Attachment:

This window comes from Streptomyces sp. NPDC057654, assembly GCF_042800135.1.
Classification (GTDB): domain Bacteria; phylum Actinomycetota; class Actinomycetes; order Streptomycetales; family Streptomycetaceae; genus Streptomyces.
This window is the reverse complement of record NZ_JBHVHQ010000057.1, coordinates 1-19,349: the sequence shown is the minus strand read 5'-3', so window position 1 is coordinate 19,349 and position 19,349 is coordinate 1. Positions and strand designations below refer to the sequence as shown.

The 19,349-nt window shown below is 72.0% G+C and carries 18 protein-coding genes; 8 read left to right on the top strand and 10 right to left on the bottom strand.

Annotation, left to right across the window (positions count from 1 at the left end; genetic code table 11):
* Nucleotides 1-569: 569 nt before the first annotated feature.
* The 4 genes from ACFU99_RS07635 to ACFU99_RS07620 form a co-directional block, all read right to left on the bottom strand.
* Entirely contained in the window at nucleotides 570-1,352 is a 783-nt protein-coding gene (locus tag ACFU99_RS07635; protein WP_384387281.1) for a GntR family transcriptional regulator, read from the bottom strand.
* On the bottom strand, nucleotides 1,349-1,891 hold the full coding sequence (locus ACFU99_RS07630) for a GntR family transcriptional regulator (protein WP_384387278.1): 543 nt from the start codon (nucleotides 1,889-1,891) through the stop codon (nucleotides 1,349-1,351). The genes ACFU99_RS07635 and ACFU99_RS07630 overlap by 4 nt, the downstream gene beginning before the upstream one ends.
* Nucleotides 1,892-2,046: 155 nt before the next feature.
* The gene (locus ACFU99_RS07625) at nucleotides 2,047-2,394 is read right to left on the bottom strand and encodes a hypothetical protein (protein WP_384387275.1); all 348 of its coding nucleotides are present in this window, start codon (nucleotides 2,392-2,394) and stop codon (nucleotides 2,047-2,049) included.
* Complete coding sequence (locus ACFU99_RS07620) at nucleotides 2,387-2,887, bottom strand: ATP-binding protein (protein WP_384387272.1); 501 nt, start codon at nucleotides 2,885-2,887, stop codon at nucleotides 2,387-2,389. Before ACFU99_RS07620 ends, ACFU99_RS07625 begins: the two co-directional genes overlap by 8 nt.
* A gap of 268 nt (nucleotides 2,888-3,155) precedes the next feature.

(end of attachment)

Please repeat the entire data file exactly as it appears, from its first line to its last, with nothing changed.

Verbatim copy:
This window comes from Streptomyces sp. NPDC057654, assembly GCF_042800135.1.
Classification (GTDB): domain Bacteria; phylum Actinomycetota; class Actinomycetes; order Streptomycetales; family Streptomycetaceae; genus Streptomyces.
This window is the reverse complement of record NZ_JBHVHQ010000057.1, coordinates 1-19,349: the sequence shown is the minus strand read 5'-3', so window position 1 is coordinate 19,349 and position 19,349 is coordinate 1. Positions and strand designations below refer to the sequence as shown.

The 19,349-nt window shown below is 72.0% G+C and carries 18 protein-coding genes; 8 read left to right on the top strand and 10 right to left on the bottom strand.

Annotation, left to right across the window (positions count from 1 at the left end; genetic code table 11):
* Nucleotides 1-569: 569 nt before the first annotated feature.
* The 4 genes from ACFU99_RS07635 to ACFU99_RS07620 form a co-directional block, all read right to left on the bottom strand.
* Entirely contained in the window at nucleotides 570-1,352 is a 783-nt protein-coding gene (locus tag ACFU99_RS07635; protein WP_384387281.1) for a GntR family transcriptional regulator, read from the bottom strand.
* On the bottom strand, nucleotides 1,349-1,891 hold the full coding sequence (locus ACFU99_RS07630) for a GntR family transcriptional regulator (protein WP_384387278.1): 543 nt from the start codon (nucleotides 1,889-1,891) through the stop codon (nucleotides 1,349-1,351). The genes ACFU99_RS07635 and ACFU99_RS07630 overlap by 4 nt, the downstream gene beginning before the upstream one ends.
* Nucleotides 1,892-2,046: 155 nt before the next feature.
* The gene (locus ACFU99_RS07625) at nucleotides 2,047-2,394 is read right to left on the bottom strand and encodes a hypothetical protein (protein WP_384387275.1); all 348 of its coding nucleotides are present in this window, start codon (nucleotides 2,392-2,394) and stop codon (nucleotides 2,047-2,049) included.
* Complete coding sequence (locus ACFU99_RS07620) at nucleotides 2,387-2,887, bottom strand: ATP-binding protein (protein WP_384387272.1); 501 nt, start codon at nucleotides 2,885-2,887, stop codon at nucleotides 2,387-2,389. Before ACFU99_RS07620 ends, ACFU99_RS07625 begins: the two co-directional genes overlap by 8 nt.
* A gap of 268 nt (nucleotides 2,888-3,155) precedes the next feature.